Why Mozambique?

In the past decade, Mozambique has dedicated national resources to combating malnutrition, particularly among women and children, including the development of a national nutritional strategy.  While the country has made strides in reducing rates of micronutrient deficiencies, more than 60% of children are still deficient in nutrients essential for health and development. 

The Nampula province of Mozambique has one of the highest rates of malnutrition in the country, however, agricultural production makes a wide variety of nutritious foods available in the urban cities, especially the city of Nampula.  While market based approaches are not necessarily appropriate for all populations, there is potential for it to work in urban areas where there are established food markets.  The first B2T initiative will take place in Nampula city of Mozambique.


the diet

The diet in Mozambique consists of nutrient deficient staples like maize, cassava, and rice. However, nutritious foods are part of the commonly consumed diet as well. Leafy green vegetables are also a staple part of the diet. A commonly consumed dish is called 'matapa' - a dish made with cassava or pumpkin leaves, peanuts, and coconut milk.  Being a coastal country, seafood is widely consumed along with other proteins such as chicken and eggs. Beans and other legumes are also commonly consumed. In urban areas, there are food markets that cater to different levels of income though the quality of foods reduces significantly with a reduction in price.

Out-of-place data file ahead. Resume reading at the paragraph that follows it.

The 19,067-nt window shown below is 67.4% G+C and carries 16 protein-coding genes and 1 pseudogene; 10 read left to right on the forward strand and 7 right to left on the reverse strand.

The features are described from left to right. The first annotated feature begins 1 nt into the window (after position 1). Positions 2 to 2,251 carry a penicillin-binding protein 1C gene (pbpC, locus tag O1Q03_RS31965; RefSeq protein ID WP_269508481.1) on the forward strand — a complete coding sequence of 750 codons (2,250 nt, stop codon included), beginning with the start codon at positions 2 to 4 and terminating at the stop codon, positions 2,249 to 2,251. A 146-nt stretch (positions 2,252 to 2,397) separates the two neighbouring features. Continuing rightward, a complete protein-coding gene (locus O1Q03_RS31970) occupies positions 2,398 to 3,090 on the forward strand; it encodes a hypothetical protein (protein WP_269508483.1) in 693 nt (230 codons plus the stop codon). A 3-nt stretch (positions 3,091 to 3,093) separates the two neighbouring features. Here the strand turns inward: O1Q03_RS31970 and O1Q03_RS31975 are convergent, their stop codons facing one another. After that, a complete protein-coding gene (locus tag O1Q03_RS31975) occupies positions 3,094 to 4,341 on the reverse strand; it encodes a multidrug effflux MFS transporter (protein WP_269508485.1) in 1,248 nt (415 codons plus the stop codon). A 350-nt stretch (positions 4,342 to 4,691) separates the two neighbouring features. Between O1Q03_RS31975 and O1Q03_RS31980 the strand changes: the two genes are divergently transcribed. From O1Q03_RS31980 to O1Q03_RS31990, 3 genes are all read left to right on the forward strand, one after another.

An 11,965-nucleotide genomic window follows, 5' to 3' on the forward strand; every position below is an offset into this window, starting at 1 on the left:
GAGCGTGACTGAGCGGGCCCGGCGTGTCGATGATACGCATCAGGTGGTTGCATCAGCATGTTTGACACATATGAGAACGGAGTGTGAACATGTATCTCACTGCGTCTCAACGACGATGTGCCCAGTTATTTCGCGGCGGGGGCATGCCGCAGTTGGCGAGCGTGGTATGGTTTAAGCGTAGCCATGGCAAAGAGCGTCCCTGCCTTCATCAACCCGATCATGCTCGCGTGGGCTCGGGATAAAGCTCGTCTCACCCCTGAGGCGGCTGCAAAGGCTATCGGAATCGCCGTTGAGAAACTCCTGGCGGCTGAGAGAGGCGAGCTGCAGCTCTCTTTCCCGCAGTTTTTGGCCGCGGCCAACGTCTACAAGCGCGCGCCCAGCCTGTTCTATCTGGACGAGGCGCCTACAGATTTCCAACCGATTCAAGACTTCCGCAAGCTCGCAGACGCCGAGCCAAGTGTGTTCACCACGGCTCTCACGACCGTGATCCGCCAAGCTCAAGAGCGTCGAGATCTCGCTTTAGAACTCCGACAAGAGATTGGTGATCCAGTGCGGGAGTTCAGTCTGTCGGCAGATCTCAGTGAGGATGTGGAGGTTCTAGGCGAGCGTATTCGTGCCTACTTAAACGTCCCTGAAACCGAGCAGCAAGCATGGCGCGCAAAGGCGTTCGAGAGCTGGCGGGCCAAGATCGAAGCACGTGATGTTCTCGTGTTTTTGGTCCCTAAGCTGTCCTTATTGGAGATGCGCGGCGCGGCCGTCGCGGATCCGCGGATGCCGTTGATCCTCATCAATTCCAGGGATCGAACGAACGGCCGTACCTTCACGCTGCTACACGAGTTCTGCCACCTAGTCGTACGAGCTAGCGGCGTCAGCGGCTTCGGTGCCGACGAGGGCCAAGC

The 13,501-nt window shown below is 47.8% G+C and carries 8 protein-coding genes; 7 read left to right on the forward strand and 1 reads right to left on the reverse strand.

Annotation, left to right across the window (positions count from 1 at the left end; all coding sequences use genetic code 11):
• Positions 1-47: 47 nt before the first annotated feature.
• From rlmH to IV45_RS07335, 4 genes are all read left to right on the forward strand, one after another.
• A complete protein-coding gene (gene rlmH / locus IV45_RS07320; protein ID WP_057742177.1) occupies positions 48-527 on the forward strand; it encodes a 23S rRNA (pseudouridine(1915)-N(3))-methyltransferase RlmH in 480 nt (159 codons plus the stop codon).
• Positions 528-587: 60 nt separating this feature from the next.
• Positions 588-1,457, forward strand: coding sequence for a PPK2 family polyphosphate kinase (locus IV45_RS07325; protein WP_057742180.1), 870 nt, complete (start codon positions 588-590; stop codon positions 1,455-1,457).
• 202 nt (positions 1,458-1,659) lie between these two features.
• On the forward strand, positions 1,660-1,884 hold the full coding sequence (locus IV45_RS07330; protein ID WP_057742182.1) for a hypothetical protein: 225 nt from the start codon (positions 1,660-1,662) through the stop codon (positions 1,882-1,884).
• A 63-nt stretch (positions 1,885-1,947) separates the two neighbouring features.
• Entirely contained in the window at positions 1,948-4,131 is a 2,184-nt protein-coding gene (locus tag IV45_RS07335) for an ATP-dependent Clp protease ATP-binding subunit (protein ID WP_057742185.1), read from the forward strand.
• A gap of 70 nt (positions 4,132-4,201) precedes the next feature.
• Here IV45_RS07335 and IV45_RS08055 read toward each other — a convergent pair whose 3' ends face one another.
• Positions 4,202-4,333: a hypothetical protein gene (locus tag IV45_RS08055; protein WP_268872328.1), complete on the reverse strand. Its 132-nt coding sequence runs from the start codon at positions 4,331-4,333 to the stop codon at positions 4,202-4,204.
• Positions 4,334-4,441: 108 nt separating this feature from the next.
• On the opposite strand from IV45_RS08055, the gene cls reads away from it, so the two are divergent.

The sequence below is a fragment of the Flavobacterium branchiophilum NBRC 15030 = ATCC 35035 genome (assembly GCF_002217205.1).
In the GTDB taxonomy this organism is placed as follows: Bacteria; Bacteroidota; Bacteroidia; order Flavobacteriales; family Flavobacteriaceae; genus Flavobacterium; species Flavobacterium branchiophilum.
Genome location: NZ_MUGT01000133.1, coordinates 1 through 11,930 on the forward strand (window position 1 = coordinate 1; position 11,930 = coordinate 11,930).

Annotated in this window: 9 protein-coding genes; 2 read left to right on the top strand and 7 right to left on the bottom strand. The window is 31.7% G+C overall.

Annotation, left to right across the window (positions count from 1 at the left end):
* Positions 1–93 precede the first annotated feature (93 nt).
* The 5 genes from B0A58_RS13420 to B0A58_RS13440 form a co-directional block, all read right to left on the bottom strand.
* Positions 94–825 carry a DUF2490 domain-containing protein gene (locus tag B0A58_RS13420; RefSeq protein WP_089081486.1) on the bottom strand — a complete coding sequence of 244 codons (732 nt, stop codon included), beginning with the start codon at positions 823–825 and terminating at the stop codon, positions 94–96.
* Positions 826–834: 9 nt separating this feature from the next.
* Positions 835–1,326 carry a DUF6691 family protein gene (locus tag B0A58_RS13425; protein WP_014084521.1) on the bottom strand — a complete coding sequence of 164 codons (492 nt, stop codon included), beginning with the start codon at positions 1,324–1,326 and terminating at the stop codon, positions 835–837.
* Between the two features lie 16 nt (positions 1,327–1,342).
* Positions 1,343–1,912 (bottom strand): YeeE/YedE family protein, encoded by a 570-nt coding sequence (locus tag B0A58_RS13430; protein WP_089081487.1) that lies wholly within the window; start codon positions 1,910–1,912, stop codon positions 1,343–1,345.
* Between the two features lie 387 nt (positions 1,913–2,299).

One of the core challenges in diets is a general lack of nutrition education.  Even for families that eat nutritious foods, there is a lack of awareness of how such foods contribute to good health.  This increases the risk that as incomes increase, diets may divert away from nutritious foods to convenience foods that are less nutrient-dense.


when and Where?

A scoping mission for the first B2T initiative was carried out in March 2019.  In July 2019, the full initiative started in the city of Nampua in the north of the country.  Activities are being conducted in two communities and four markets within the city.




















The B2T Initiative would not have been possible without the help of UniLúrio, a leading university in Mozambique.  The Director of  the Nutrition Course, Sofia Costa, and faculty member, Cecilia  Boaventura, have contributed time and resources to ensure a high quality implementation of the program.  Students of UniLúrio have served as the facilitators for community groups, participated in extensive training, and are showing excellent capability at implementing a high quality program.  See more on UniLúrio and this partnership on the Partners page.  

More information

Universidade Lúrio

Mozambique's nutrition education strategy:

Multisectoral Action Plan for the Reduction of Chronic Undernutrition

The Technical Secretariat for Food Security and Nutrition (SETSAN) continues to work on nutrition activities in the country.

See their website for more information on their work:

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